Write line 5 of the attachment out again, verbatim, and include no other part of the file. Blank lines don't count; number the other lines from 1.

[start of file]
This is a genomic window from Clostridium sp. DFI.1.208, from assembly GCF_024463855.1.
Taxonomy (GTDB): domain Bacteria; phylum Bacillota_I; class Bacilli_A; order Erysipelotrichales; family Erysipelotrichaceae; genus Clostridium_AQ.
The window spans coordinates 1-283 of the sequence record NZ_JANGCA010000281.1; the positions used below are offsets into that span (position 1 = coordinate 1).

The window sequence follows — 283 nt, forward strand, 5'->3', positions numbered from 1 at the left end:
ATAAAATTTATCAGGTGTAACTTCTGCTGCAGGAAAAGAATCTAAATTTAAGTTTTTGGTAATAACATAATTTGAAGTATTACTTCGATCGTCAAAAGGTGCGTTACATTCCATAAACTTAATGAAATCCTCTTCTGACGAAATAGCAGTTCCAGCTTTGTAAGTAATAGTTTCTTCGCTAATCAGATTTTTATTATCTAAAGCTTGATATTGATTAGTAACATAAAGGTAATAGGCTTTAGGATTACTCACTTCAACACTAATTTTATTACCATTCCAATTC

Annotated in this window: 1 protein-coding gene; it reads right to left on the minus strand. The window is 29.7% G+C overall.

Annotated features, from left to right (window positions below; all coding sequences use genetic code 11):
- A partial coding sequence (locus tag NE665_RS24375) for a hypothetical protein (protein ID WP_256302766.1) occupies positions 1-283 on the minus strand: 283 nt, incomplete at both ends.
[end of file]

ATAAAATTTATCAGGTGTAACTTCTGCTGCAGGAAAAGAATCTAAATTTAAGTTTTTGGTAATAACATAATTTGAAGTATTACTTCGATCGTCAAAAGGTGCGTTACATTCCATAAACTTAATGAAATCCTCTTCTGACGAAATAGCAGTTCCAGCTTTGTAAGTAATAGTTTCTTCGCTAATCAGATTTTTATTATCTAAAGCTTGATATTGATTAGTAACATAAAGGTAATAGGCTTTAGGATTACTCACTTCAACACTAATTTTATTACCATTCCAATTC